Justin Carter is in the film business. As part of the peer-led film workshops in Devon, Justin is sharing some of his experience in An Absolute Write-off, Volume 1. He told us what to expect
Without giving too much away, what will you cover in your workshop An Absolute Write-off, Volume 1, and who should attend?
Well, I’m not there to lecture, I’m turning up purely to tell some tales about my experiences as a scriptwriter. I’ll discuss my process, and people might find some interesting hints and tips in all of that, but I don’t consider myself to be an expert in the field, even though I’ve been doing the job professionally. Even if you know what you’re doing, you never really know what you’re doing. There’s no secret formula because if there was, every film and television production would be a success. So I’m not in any position to teach, but then again, who is? I think that anyone interested in the nuts and bolts of professional filmmaking will find the workshop entertaining.
You’ve been hired to write a number of disposable, generic genre streamers over the past couple of years. What are the challenges of taking on a genre?
I’ve been primarily operating as a genre filmmaker for the past decade, usually horrors and thrillers, so it’s a zone I was already familiar with. Audiences typically gravitate to what’s familiar when choosing movies, so I have to utilise tropes of the genre and not be too innovative. I find that challenging. I want to be as creative as possible, but I’ve had notes to dumb material down in the past because it might be deemed challenging for a passive audience who want to kick back with a beer and pizza and watch something trashy. My employers aren’t looking for nuance and subtext. They’re looking for good clean narratives that they can film fast and cheap. I want to do my best work, but at the end of the day it’s my job to please the masses.
How do you knuckle down and get into the middle of a story when creativity hasn’t struck and you’ve got beats to hit and a deadline to meet?
The producers give me enough key ingredients to get the ball rolling. Usually trailer moments. Some of these things write themselves, to be honest. The producers are not after a masterpiece. They’re after a piece of writing that’ll work as a functional blueprint for the production. They want you to get the job done, so that’s what I do.
Once upon a time it would’ve been a real problem to start writing a screenplay, but I’ve learned to just get on with it. You have to. That sounds easier said than done, but I’ve settled into a pattern of vomiting absolutely everything out onto paper and editing it down into a structured feature afterward. You can do that absolutely anywhere. The last script I sold was written onto notepads in longhand whilst I sipped Black Russians by the pool. It doesn’t help to sit at a laptop and wait for the inspiration to come. I find that staring at an empty screen exacerbates writer’s block, so I avoid that all together. I wait until I have the bulk of the work on paper and then I type things up.
Voice memos are also a wonderful tool just to get everything out of your head. You create a much better flow for your ideas and pacing if you create a sense of freedom for yourself. The PC is only a tool to produce the formatted document, it doesn’t help you to be a creative writer, so I don’t sit in front of one unless I have to. There’s a clunky formality to scriptwriting straight onto a PC, don’t you think? Everybody’s process is different, obviously, but there’s a freedom about writing anywhere with a pad and paper that just makes sense to me, so that’s how I do it.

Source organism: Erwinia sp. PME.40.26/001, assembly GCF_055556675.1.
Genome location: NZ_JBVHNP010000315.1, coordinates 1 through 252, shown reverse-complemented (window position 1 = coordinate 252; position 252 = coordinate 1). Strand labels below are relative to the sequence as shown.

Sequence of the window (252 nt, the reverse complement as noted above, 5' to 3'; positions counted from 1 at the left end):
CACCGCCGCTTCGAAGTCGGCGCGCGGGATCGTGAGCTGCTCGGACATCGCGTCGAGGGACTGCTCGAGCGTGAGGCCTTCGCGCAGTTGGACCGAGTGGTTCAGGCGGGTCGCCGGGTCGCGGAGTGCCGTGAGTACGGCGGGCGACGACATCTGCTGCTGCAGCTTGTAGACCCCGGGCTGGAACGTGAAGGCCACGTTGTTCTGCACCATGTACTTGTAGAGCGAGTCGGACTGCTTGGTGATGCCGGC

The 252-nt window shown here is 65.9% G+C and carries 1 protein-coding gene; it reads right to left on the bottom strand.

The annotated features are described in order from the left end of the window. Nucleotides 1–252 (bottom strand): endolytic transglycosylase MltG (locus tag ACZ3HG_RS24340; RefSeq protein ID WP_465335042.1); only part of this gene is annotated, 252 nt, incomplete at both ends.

With regards to the deadline, I give myself daily targets of page numbers to write. I usually do more just to take pressure off at the end of the process. I delivered my last screenplay 3 days ahead of schedule, so it’s definitely working for me.
You mention the difference between Show Art and Show Business – what are they?
The common term isn’t Show Art, it’s Show Business. It’s called Show Business for reason. You present your show and if it’s not profitable, you don’t stay in business. There’s a great deal of snobbery around mass entertainment, especially from those that consider themselves to be serious artists. You can certainly inject your artistic vision into a commercial project, but it’s all about getting bums on seats. If nobody’s watching your film, does it even exist? Your next project certainly won’t because nobody’s going to fork out to employ you again if they can’t make a penny or two off of you. At the end of the day, I’m a business man. My business is filmmaking. I’m not an artist, I’m an entertainer. I like money, so I might as well get paid to entertain some folks.
Volume 2 of An Absolute Write-off will be scheduled to coincide with the release of this film title in Winter 2024, what else is in store for 2024?
Well, I’m a bit of an all rounder, so I’ve got a spot of everything on the go. I’m directing the pilot episode of a mockumentary show titled KillCon right now. That’s about a group of idiots attending a serial killer convention. I’m following that up with a music promo and then I’m working as the cinematographer on a film titled Lady, What’s Tomorrow?. The script for that is wonderfully lyrical and poetic, and we’re filming that one in Cornwall for director Solomon Bowden. After that I’m back in Exeter working on some large scale festival scenes for Cradlemore, which is an interactive videogame from the mind of local creative genius Ben Tallamy. That takes me up to March and I should be directing a feature film at some point after that. I’m also hoping to launch a movie-based podcast in the next year. The market is pretty flooded, but I’ve found a fresh angle and I love talking about movies, so that’ll be great fun.
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